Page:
I always receive some very bad sidekicks when I try to go offensively while in kickboxing. Mainly because I try to make a jab with my right hand but the kick comes too fast (or I'm too slow) I have countered this a bit by putting my left hand on the side while making the jab to protect myself. It is sometimes effective but lowers my defense on the left side of my face.
So I want to address the problem at its root: footwork and speed. I will not ask which is the most effective way of improving those because it is too subjective. I am asking about an effective way to improve it and that is easily accessible (i.e. no need of special facilities or equipment)
For instance I have heard that to improve footwork, dancing is effective.
Footwork is not just about moving in the right directions, it's also about getting there quickly and being in balance as you do it. Footwork will be no good to you if you are a lumbering elephant with no balance or dexterity.
A couple of ways to get lighter on your feet are:
skipping. While used extensively in boxing for fitness, it also teaches you to stay light on the balls of your feet. Once you can easily do one pass of the rope for one jump, double it up and do two passes of the rope for every jump. Before you know it you will be bouncing around everywhere.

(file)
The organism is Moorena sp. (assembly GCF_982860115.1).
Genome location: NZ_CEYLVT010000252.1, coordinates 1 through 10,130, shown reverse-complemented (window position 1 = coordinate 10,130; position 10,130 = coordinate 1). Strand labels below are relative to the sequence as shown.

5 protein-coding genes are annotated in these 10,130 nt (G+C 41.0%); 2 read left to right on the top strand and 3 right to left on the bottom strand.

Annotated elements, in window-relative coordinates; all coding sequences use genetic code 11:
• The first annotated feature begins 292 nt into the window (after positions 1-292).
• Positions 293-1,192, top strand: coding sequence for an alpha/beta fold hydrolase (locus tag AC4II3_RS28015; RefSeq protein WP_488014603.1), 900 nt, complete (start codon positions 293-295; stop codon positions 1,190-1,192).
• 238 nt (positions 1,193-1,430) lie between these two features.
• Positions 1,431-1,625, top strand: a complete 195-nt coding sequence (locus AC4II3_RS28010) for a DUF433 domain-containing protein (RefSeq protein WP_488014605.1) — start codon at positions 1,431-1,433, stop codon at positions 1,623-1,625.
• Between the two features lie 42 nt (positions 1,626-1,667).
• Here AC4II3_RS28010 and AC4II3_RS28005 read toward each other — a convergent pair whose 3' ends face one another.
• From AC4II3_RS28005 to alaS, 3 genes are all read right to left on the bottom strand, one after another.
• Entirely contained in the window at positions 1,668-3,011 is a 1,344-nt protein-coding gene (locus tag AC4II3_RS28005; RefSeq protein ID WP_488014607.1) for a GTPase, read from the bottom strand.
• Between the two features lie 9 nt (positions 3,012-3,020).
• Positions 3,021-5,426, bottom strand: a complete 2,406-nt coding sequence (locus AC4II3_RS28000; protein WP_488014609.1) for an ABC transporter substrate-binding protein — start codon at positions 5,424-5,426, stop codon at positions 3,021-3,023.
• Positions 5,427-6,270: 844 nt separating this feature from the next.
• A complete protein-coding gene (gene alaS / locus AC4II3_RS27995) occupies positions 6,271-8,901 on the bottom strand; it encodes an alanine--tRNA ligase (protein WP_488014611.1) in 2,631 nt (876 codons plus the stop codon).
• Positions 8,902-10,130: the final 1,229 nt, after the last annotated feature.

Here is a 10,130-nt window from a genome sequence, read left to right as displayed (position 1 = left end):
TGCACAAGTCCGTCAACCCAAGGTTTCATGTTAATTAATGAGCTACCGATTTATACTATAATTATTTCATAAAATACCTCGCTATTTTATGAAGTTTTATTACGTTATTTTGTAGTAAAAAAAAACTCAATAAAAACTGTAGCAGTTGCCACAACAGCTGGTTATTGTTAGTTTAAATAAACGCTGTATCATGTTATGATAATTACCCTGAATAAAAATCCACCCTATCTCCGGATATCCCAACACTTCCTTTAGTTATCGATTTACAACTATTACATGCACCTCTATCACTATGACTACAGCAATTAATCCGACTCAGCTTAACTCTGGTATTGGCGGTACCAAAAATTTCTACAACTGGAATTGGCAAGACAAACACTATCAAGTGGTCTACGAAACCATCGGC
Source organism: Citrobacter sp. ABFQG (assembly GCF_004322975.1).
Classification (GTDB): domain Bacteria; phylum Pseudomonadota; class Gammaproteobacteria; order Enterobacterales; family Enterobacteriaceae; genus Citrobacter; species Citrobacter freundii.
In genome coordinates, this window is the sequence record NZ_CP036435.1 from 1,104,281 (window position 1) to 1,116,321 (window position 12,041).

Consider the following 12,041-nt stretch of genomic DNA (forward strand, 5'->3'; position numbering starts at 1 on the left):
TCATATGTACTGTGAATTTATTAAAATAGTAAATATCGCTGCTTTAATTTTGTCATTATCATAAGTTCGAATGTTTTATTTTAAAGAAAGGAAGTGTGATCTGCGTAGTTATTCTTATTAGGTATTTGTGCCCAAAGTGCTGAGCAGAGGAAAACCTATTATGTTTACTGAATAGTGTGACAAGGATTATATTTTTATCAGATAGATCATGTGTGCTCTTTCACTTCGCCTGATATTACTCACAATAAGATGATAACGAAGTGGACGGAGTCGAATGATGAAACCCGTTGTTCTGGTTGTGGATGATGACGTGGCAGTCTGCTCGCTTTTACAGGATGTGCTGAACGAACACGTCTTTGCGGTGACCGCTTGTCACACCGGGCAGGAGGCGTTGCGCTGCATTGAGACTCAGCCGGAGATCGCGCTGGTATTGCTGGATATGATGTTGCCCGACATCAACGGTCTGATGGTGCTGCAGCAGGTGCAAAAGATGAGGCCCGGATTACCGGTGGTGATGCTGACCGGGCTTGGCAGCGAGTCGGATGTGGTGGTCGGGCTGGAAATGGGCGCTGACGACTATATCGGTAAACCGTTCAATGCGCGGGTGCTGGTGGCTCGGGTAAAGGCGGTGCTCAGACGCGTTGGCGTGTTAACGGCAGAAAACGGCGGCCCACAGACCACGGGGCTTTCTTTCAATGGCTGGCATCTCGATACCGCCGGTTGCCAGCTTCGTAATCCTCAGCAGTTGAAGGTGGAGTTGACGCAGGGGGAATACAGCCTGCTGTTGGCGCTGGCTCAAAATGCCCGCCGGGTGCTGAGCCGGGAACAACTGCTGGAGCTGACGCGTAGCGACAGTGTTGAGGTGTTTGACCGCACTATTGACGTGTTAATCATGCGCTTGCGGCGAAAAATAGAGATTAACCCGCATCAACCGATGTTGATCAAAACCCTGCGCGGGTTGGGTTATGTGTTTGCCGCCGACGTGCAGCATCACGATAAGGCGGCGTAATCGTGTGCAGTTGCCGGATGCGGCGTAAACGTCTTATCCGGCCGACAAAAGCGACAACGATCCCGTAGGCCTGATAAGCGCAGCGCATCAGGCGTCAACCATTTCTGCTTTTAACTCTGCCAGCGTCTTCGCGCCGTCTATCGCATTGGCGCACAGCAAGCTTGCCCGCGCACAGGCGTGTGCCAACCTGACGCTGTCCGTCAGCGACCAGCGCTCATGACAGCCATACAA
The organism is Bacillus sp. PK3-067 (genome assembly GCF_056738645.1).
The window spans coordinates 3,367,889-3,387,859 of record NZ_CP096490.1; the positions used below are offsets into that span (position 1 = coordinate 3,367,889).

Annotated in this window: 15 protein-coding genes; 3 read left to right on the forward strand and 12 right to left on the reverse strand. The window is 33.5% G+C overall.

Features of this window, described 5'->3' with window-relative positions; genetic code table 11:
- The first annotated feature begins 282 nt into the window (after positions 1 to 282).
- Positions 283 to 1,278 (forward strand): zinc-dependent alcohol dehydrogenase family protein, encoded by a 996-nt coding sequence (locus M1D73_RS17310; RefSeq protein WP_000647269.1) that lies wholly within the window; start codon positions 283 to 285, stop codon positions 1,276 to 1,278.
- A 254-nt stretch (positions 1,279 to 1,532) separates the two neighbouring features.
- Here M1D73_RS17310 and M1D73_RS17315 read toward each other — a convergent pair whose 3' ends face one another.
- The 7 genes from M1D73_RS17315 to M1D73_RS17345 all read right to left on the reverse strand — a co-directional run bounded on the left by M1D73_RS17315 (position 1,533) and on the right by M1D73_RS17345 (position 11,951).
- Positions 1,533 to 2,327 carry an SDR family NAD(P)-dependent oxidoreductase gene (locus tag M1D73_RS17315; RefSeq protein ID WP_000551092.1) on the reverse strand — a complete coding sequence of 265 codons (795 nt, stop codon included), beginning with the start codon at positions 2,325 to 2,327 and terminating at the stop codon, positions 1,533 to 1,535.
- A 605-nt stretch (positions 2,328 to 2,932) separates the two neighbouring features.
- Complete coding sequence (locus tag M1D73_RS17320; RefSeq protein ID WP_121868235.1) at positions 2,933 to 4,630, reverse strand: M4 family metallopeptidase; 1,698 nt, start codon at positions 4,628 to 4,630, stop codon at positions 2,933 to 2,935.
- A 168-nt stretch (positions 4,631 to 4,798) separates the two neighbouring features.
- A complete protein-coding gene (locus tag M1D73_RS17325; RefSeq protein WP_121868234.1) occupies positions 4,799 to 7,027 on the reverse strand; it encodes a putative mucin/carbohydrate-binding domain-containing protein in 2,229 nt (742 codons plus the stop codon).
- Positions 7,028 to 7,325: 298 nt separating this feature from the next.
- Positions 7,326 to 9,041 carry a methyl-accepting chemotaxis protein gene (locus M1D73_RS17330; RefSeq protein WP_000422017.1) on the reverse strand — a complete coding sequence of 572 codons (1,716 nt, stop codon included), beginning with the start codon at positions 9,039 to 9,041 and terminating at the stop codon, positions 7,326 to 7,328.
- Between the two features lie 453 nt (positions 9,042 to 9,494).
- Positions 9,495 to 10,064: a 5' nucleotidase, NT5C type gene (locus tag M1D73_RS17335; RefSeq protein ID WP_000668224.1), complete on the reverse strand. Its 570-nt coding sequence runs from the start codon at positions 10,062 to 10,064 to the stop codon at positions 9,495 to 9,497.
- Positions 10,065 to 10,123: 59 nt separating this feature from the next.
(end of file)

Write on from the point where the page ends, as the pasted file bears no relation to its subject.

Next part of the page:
find some creaky stairs and run up them - quietly. This teaches you how to place your feet and move your body weight through a range of motion without pausing or sticking in any one spot
take a karate stance such as zenkutsu dachi and do it up and down a beach. Doing long lines of this in the sand helps you learn to glide with no up/down bobbing as you transition between left and right versions of the stance. The sand will show you whether you are digging in or bouncing around in any particular spot. Your feet should leave nice grooves of equal depth all the way down the beach. While this is usually a slow exercise, it is training your mind and body in the correct way to move and is just as applicable when moving fast.
practice a snap front kick. Pay attention to the end of the kick - don't just let your foot drop down back into place, instead place it back in its original spot in a nice controlled manner. Pick your foot up, snap it out, place it back down. This helps train you to pick your feet up fast, maintain your balance, and best of all the snap front kick can be used as a closing-the-gap technique. Keep practicing the kick even when you are tired as that will be when your technique starts to get sloppy and you go back to your old habits.
practice multiple kicks. Doing a single kick from a fixed position is all very good, but doing combinations of kicks one after the other forces you to pay attention to your balance and will also improve your footwork.